Melbourne airport third runway will induce aviation emissions growth

August 7, 2019 at 2:42 am Leave a comment

Stop Melbourne Airport Expansion

Report of a workshop at Craigieburn with Melbourne Airport Corporation on development of the third runway – main focus was runway will induce more aviation emissions, climate impact, climate damages by Climate Action Moreland Convenor, John Englart.


I attended the workshop with Melbourne Airport Corporation regarding the 3rd runway configuration at Craigieburn on Tuesday August 6. One other person attended…the first few consultation workshops were full, so a drop-off in attendance as the consultations progressed.

My main focus was on the climate impact of a 3rd runway (and 4th runway down the track). The Airport has a growth business model which sees flight capacity doubling over the next 20 years. If this happens, it will contribute to cooking the planet.

So why are they assessing change in orientation of the 3rd runway from a second east-west to a second north-south? A number of factors including increase in prevailing northerly windstrength, and peak windstrength of gusts, from more recent measurements, turbulence produced by terminal buildings, airlin tolerance standards for cross-winds. They put forward that based on older data they would get 95% capacity use, but once they took into account factors above this would drop to 80% use. If they build East-west runway, then they would need to build 2nd north-south runway much sooner.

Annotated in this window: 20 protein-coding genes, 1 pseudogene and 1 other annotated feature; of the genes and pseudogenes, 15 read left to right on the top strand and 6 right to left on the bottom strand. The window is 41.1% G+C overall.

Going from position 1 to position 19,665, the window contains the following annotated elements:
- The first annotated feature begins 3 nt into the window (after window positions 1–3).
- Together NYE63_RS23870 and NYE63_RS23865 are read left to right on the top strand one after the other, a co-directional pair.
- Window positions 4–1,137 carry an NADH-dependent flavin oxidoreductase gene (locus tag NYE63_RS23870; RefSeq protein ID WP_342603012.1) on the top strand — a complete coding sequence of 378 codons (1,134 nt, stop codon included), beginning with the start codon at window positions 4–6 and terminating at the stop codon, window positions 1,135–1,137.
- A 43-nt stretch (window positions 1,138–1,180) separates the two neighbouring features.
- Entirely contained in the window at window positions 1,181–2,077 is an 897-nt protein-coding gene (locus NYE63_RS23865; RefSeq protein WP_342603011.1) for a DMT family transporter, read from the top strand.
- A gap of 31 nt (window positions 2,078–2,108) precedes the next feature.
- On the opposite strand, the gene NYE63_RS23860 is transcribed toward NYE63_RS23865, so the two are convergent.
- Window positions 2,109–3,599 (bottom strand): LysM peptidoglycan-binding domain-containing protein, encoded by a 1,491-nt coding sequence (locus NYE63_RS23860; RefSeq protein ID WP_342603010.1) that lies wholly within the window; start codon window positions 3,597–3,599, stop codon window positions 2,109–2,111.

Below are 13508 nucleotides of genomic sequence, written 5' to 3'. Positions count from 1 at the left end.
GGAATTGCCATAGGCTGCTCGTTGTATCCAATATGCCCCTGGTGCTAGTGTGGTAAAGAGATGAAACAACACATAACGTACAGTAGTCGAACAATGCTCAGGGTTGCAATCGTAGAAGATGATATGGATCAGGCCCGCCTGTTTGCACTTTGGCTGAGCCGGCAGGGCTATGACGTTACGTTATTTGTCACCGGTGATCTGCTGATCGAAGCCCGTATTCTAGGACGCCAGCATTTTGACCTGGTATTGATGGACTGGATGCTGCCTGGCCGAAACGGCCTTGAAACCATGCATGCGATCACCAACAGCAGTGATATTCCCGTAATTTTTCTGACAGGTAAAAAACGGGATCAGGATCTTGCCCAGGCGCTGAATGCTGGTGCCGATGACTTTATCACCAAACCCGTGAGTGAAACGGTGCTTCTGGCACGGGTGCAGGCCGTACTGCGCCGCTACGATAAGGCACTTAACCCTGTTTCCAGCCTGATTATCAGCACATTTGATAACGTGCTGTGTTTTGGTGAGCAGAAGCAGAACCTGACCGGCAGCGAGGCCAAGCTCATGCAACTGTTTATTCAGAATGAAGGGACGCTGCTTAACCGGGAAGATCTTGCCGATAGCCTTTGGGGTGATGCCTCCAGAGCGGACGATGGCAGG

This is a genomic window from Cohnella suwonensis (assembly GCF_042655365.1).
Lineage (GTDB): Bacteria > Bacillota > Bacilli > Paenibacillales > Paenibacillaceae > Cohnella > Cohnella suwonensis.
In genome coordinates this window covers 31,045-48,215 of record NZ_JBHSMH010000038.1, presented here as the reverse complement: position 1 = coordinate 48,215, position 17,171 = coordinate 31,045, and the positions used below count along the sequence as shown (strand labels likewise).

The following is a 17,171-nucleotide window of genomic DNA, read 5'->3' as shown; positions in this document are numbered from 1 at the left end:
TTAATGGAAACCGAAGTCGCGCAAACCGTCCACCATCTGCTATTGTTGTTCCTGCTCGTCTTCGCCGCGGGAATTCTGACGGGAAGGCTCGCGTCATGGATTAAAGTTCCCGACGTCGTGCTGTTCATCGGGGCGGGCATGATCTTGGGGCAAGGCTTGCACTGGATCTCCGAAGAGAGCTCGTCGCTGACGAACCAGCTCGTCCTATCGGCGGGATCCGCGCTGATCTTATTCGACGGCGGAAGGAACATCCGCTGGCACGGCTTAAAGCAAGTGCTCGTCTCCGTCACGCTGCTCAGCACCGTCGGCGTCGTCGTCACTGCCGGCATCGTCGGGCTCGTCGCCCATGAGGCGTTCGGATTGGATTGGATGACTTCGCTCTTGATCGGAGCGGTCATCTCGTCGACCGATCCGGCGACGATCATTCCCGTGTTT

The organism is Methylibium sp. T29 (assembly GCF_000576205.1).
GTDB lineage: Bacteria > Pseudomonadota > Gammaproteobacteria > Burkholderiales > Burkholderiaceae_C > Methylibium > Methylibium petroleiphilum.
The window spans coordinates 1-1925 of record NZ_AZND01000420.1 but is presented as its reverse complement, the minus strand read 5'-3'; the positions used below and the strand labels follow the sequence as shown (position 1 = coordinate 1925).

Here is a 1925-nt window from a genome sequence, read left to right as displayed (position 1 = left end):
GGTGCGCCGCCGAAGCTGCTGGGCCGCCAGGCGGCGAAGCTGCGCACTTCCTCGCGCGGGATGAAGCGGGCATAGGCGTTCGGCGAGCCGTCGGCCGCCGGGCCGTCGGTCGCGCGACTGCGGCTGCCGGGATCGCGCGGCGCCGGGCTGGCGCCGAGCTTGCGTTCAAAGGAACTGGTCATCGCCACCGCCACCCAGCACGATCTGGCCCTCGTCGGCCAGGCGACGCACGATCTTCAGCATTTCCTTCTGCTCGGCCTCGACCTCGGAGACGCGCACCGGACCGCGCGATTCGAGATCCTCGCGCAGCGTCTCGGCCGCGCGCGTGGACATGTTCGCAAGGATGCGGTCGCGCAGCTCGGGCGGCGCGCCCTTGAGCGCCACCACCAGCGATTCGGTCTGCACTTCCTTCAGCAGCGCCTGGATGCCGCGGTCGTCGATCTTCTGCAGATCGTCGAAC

I find it interesting that weather data, and a pretty explicit change in weather, has caused this reassessment. We are entering times where our weather is changing, but also the climate. What climate projections have they used for justifying new runways into the future with infrastructure which they told me might have a 100 year lifespan. We know global heating is contributing to more turbulent atmosphere, bumpier flights that will affect flight paths and fuel consumption.

I outlined that I want to see a moratorium on new runway expansion to cap the aviation emissions and climate impact of aviation. That although the airport Corporation is not responsible directly for aviation emissions, they do have a large indirect reponsibility as the infrastructure they add especially in terms of new runways will induce more flights and more emissions. Yes, airlines are nominally responsible for emissions, Australian Government has regulatory rtesponsibility fopr domestic aviation emissions, and the International Civil Aviation organisation has responsibility for international flights.

I highlighted that I wasn’t calling for the closure of aviation, recognising the important economic role aviation currently plays in local, state and national economy, but at this stage to cap airport expansion to limit growth in aviation and the emissions from this sector.

One of the responses was that the airport is already introducing energy efficiency and is developing it’s own solar farm to reduce it’s grid use of electricity. I pointed out that greening airport infrastructure only accounts for 5 percent of the emissions problem from aviation, a new runway will induce more emissions.